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DACA Still in Limbo, May Go Back to the Supreme Court

Closeup of USCIS Form I-821D, Consideration of Deferred Action

We’ve talked before about the never-ending challenges to Deferred Action for Childhood Arrivals (DACA). DACA was established by former President Obama as a means to shield immigrants from deportation if they were brought to the United States as children. Conservatives, including former officials in the Trump administration, have questioned the legality of the program on several occasions. Last year, a federal court in Texas ruled that DACA was unlawful on essentially procedural grounds, attacking the way in which the program was established rather than the substance of the program. The Fifth Circuit Court of Appeals recently called into question that decision, though there’s reason to believe that decision will now be the final word on the matter. Continue reading to learn about the current state of DACA and the legal challenges it faces. Call a knowledgeable New York immigration lawyer for help with any green card, citizenship, visa, or other immigration status issues.

What Is DACA?

As a refresher: DACA is a federal program that allows certain undocumented immigrants to obtain renewable work visas and avoid deportation. To qualify as a so-called “Dreamer,” an applicant must be between the ages of 15-30, must have been under age 21 as of June 15, 2012, must have arrived in the United States before turning 16 years old, and must have lived in the United States continuously for at least five years. The program was intended to give a pathway to legal status for non-citizens who have spent their entire lives in the United States despite a lack of papers, through no fault of their own.

DACA’s Embattled History

DACA has been challenged many times by conservatives who oppose immigration forgiveness. President Trump moved to unilaterally stop the program in its entirety, claiming DACA fosters “open borders” and encourages non-citizens to bring minor children across the border.

In June 2020, the U.S. Supreme Court ruled the Trump Administration had violated the law in its approach to ending DACA. The Court ruled that the government had violated the Administrative Procedures Act (APA), which lays out how federal administrative programs must be enacted. The Court ruled the administration had failed to follow proper procedure in seeking to terminate the program, in particular by failing to consider more restrictive alternatives to full-scale termination or what effects such termination would have.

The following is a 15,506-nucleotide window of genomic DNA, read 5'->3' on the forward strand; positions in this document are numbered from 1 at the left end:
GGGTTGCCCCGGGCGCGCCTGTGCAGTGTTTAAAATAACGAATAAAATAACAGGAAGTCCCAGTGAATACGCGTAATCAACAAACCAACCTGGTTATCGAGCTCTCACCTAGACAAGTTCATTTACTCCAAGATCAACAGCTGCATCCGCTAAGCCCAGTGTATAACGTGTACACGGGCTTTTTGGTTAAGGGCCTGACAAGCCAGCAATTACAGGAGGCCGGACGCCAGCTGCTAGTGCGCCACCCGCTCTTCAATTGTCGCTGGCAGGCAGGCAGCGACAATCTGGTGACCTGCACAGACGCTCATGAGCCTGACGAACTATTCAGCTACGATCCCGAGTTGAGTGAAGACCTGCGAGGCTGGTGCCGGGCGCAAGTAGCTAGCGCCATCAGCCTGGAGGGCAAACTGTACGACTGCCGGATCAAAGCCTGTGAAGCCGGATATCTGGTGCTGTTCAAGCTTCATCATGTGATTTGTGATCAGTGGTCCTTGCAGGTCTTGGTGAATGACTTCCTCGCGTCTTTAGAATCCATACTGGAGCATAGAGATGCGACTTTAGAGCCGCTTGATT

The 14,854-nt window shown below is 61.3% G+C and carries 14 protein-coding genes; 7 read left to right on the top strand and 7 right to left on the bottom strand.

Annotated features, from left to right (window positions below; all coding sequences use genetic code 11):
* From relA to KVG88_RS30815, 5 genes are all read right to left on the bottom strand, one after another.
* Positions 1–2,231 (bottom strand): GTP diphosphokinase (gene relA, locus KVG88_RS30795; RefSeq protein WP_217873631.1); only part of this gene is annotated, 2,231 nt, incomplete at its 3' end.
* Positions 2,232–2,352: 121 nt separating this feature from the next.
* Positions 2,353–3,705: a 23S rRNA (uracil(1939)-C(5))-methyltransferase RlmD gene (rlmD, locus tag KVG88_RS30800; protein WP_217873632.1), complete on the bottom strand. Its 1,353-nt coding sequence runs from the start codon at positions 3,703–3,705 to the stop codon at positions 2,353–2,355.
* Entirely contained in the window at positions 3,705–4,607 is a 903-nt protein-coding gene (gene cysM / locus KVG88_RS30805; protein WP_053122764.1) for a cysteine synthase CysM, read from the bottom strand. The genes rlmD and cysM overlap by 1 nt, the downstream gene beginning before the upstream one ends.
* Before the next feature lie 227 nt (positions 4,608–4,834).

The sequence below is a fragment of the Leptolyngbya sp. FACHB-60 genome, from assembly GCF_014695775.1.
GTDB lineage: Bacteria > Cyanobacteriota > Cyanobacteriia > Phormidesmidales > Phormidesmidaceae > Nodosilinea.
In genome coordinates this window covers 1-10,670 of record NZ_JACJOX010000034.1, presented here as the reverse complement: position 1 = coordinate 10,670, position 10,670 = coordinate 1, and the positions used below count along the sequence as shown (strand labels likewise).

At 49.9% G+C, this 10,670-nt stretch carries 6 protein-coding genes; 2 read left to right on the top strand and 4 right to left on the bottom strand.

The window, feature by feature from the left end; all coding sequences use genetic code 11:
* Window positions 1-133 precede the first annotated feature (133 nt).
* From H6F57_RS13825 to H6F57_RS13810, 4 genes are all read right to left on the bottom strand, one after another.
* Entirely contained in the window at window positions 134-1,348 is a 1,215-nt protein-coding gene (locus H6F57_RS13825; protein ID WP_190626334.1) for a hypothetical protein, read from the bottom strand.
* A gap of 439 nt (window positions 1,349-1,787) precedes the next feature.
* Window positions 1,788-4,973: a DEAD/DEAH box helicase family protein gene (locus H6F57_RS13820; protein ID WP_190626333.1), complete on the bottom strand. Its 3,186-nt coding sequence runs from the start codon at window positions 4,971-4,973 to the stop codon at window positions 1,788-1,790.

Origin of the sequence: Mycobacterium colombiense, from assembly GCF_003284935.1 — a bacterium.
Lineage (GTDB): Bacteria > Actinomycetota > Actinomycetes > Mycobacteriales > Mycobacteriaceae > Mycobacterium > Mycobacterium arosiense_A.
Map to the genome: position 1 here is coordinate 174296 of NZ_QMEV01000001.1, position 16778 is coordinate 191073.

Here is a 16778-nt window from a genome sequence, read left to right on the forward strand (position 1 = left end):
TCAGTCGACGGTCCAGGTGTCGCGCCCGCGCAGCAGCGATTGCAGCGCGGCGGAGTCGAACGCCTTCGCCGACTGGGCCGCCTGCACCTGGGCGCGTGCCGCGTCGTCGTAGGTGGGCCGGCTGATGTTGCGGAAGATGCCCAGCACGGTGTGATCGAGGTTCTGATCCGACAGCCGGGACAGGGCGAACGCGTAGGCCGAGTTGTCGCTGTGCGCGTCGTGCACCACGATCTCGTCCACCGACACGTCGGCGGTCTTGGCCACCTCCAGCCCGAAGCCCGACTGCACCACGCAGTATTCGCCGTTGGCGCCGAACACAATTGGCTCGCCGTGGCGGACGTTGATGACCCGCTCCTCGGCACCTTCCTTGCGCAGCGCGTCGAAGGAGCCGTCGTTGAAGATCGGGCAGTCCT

DACA Ruled to Violate the Administrative Procedures Act

The challenges to DACA continued. Several state attorneys general, including Texas Attorney General Ken Paxton, filed a lawsuit claiming DACA was unlawful. In July 2021, a federal court in Texas ruled that DACA was, indeed, enacted in violation of the APA. The court found that the prior administration had not followed appropriate public notice and comment procedures in enacting DACA. The Biden Administration appealed.

In light of the ruling, the government stopped considering new DACA applicants. The court did not end DACA wholesale, however. Current DACA recipients can continue to benefit as well as apply for visa renewals while the appeal is pending.

Biden Admin Amends DACA, Fifth Circuit Orders Reconsideration

In an October 2022 decision, the Fifth Circuit Court of Appeals largely agreed with the district court’s ruling: the original procedure for creating DACA was insufficient per the APA. However, while the appeal was pending, the Department of Homeland Security (DHS) issued a final regulation codifying the DACA program. The rule was issued on August 30, 2022, and takes effect on October 31, 2022. That final rule did go through a full public notice and comment period, per the APA, which the original memorandum establishing DACA had not.

In light of the new rule, the Fifth Circuit sent the case back to the Texas district court. The court must take a fresh look at DACA to consider whether the program now satisfies the APA. The Fifth Circuit’s decision maintains the status quo–the administration will not consider new applicants, but current DACA recipients can stay in the program and continue to apply for visa renewals as needed.

The district court judge also expressed substantive concerns with DACA, beyond the administrative issues. It’s likely that his second look will not be particularly favorable.

Regardless of which way the court rules, many legal scholars and immigration advocates–for and against DACA–believe it extremely likely that DACA will be back before the Supreme Court before long. The Court’s ultimate decision will depend on a number of factors, including the substance of the challenge before them, the makeup of the Court, and any changes to DACA made in the meantime.

If you or a loved one could benefit from DACA, or if you have any questions about citizenship, visa status, or other immigration issues, please contact the dedicated and compassionate immigration attorneys at Gladstein & Messinger at 718-793-7800 or email us at queensimmigration@gmail.com to schedule an appointment.

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